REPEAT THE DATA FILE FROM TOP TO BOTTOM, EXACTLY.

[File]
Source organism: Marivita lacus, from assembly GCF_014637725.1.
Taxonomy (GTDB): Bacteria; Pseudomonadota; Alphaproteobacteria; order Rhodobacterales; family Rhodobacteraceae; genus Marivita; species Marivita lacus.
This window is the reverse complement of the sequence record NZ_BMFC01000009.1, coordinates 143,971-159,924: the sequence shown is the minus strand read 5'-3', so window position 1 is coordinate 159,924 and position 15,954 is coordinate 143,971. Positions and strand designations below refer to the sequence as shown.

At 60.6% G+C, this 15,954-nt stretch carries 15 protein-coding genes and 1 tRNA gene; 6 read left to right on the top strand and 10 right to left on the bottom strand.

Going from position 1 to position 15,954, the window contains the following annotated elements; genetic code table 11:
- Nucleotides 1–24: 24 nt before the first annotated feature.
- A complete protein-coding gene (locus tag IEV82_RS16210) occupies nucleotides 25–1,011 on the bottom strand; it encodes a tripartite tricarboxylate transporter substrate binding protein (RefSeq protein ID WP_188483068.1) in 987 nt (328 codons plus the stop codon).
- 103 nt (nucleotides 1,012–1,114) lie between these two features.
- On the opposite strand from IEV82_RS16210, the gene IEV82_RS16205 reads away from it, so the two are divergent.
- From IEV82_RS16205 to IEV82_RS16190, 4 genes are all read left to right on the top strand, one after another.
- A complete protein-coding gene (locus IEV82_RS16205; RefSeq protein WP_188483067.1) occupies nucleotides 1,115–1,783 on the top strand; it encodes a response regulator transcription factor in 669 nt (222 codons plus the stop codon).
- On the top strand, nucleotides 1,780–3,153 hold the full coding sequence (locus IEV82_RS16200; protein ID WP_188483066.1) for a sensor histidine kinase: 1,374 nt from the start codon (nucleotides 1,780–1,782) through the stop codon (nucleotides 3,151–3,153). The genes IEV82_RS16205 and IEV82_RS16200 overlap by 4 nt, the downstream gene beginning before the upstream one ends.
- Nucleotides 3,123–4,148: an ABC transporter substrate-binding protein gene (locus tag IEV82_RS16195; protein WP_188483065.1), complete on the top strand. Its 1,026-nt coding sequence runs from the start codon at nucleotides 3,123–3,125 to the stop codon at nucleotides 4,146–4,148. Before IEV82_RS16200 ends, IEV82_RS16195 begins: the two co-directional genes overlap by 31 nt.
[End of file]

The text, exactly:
Source organism: Marivita lacus, from assembly GCF_014637725.1.
Taxonomy (GTDB): Bacteria; Pseudomonadota; Alphaproteobacteria; order Rhodobacterales; family Rhodobacteraceae; genus Marivita; species Marivita lacus.
This window is the reverse complement of the sequence record NZ_BMFC01000009.1, coordinates 143,971-159,924: the sequence shown is the minus strand read 5'-3', so window position 1 is coordinate 159,924 and position 15,954 is coordinate 143,971. Positions and strand designations below refer to the sequence as shown.

At 60.6% G+C, this 15,954-nt stretch carries 15 protein-coding genes and 1 tRNA gene; 6 read left to right on the top strand and 10 right to left on the bottom strand.

Going from position 1 to position 15,954, the window contains the following annotated elements; genetic code table 11:
- Nucleotides 1–24: 24 nt before the first annotated feature.
- A complete protein-coding gene (locus tag IEV82_RS16210) occupies nucleotides 25–1,011 on the bottom strand; it encodes a tripartite tricarboxylate transporter substrate binding protein (RefSeq protein ID WP_188483068.1) in 987 nt (328 codons plus the stop codon).
- 103 nt (nucleotides 1,012–1,114) lie between these two features.
- On the opposite strand from IEV82_RS16210, the gene IEV82_RS16205 reads away from it, so the two are divergent.
- From IEV82_RS16205 to IEV82_RS16190, 4 genes are all read left to right on the top strand, one after another.
- A complete protein-coding gene (locus IEV82_RS16205; RefSeq protein WP_188483067.1) occupies nucleotides 1,115–1,783 on the top strand; it encodes a response regulator transcription factor in 669 nt (222 codons plus the stop codon).
- On the top strand, nucleotides 1,780–3,153 hold the full coding sequence (locus IEV82_RS16200; protein ID WP_188483066.1) for a sensor histidine kinase: 1,374 nt from the start codon (nucleotides 1,780–1,782) through the stop codon (nucleotides 3,151–3,153). The genes IEV82_RS16205 and IEV82_RS16200 overlap by 4 nt, the downstream gene beginning before the upstream one ends.
- Nucleotides 3,123–4,148: an ABC transporter substrate-binding protein gene (locus tag IEV82_RS16195; protein WP_188483065.1), complete on the top strand. Its 1,026-nt coding sequence runs from the start codon at nucleotides 3,123–3,125 to the stop codon at nucleotides 4,146–4,148. Before IEV82_RS16200 ends, IEV82_RS16195 begins: the two co-directional genes overlap by 31 nt.